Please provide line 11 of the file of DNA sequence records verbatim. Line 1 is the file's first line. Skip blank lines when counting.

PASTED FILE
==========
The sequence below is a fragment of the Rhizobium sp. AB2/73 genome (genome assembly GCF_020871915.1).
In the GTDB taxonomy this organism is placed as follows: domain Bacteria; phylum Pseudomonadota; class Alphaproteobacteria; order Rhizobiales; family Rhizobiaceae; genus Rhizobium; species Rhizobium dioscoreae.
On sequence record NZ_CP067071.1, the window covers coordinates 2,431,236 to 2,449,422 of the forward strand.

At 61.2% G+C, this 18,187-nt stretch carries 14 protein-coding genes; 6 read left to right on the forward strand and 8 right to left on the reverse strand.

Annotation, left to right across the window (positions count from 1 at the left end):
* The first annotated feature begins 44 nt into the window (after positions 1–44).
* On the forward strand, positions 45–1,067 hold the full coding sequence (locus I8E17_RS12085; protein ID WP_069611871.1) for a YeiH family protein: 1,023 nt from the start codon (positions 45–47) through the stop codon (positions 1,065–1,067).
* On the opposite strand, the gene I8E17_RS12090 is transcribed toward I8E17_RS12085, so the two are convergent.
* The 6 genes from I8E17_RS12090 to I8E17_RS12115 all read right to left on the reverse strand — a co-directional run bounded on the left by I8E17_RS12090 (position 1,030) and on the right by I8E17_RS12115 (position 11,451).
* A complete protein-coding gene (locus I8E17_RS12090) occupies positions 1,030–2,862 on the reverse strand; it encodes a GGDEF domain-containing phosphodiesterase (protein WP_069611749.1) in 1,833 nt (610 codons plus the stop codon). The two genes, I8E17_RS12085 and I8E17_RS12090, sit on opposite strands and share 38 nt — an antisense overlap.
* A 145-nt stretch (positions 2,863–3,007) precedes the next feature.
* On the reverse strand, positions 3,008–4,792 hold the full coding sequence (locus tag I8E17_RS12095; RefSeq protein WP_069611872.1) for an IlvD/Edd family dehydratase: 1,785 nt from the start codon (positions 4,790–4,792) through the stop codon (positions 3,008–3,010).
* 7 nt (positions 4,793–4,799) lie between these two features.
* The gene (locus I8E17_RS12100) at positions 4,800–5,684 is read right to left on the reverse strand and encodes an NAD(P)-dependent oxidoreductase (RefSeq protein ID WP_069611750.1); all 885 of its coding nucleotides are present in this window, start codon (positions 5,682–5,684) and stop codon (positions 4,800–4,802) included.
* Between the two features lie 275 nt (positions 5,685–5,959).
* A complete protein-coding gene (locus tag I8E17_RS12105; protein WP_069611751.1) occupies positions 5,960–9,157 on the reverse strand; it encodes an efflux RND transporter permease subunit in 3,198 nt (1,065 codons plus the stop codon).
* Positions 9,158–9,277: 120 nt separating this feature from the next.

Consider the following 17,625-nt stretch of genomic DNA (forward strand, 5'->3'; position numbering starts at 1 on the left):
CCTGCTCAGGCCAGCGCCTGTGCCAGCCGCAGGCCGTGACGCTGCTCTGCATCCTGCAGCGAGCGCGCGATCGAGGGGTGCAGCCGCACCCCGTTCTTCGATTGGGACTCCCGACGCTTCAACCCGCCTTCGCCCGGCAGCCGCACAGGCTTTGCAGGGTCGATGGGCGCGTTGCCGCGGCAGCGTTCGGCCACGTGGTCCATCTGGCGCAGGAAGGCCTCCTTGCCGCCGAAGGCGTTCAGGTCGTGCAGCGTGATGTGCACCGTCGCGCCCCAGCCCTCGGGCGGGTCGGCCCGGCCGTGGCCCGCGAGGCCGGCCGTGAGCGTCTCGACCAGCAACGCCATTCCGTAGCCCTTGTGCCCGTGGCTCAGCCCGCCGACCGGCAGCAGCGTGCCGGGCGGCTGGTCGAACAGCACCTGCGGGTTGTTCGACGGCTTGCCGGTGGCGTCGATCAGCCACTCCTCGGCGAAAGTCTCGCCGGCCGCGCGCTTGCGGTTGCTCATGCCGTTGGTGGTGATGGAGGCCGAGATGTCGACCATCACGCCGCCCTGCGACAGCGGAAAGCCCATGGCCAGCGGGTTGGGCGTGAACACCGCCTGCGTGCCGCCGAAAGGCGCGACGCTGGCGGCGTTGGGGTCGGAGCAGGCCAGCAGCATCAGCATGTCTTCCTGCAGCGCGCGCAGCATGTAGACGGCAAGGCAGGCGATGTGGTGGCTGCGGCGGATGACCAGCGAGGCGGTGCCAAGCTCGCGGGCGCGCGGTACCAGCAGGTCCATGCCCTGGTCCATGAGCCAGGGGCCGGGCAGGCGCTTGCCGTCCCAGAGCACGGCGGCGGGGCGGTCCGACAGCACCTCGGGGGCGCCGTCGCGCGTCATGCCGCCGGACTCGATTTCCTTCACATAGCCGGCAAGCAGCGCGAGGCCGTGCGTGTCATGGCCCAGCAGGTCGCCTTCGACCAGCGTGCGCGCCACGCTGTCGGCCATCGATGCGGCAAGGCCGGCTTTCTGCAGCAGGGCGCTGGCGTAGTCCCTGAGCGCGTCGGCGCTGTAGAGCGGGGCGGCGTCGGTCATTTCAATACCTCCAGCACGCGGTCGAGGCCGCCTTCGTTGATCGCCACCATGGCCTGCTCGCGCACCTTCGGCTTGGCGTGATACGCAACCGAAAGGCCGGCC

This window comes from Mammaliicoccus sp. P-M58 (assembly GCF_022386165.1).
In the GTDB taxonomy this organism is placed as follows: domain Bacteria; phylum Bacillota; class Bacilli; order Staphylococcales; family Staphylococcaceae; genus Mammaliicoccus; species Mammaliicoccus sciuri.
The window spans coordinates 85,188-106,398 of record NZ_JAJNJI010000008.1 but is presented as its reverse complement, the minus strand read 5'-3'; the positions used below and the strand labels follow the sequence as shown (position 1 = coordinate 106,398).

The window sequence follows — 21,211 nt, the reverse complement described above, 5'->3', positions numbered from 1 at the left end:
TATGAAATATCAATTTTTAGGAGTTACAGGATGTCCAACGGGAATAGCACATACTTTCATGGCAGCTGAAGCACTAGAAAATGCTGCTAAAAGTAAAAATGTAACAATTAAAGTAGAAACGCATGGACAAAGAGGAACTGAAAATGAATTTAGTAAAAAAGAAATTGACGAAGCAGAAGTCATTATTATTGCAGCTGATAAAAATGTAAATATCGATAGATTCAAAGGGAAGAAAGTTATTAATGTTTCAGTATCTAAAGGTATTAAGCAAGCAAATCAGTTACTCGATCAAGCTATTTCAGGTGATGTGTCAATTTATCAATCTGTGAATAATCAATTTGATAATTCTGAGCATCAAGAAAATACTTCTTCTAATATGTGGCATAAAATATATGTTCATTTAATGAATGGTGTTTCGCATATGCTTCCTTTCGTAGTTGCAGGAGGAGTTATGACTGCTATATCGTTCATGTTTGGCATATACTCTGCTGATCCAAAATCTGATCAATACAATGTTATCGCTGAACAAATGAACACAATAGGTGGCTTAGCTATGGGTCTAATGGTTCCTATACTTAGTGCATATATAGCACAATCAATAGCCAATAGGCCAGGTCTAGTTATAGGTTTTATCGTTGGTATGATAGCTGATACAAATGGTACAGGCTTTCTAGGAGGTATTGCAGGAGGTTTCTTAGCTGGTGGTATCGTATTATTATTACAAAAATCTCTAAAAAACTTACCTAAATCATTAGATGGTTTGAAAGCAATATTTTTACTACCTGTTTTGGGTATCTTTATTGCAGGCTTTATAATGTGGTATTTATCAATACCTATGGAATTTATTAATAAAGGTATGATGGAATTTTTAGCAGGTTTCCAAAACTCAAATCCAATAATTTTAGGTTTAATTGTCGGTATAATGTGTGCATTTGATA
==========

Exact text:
* A 145-nt stretch (positions 2,863–3,007) precedes the next feature.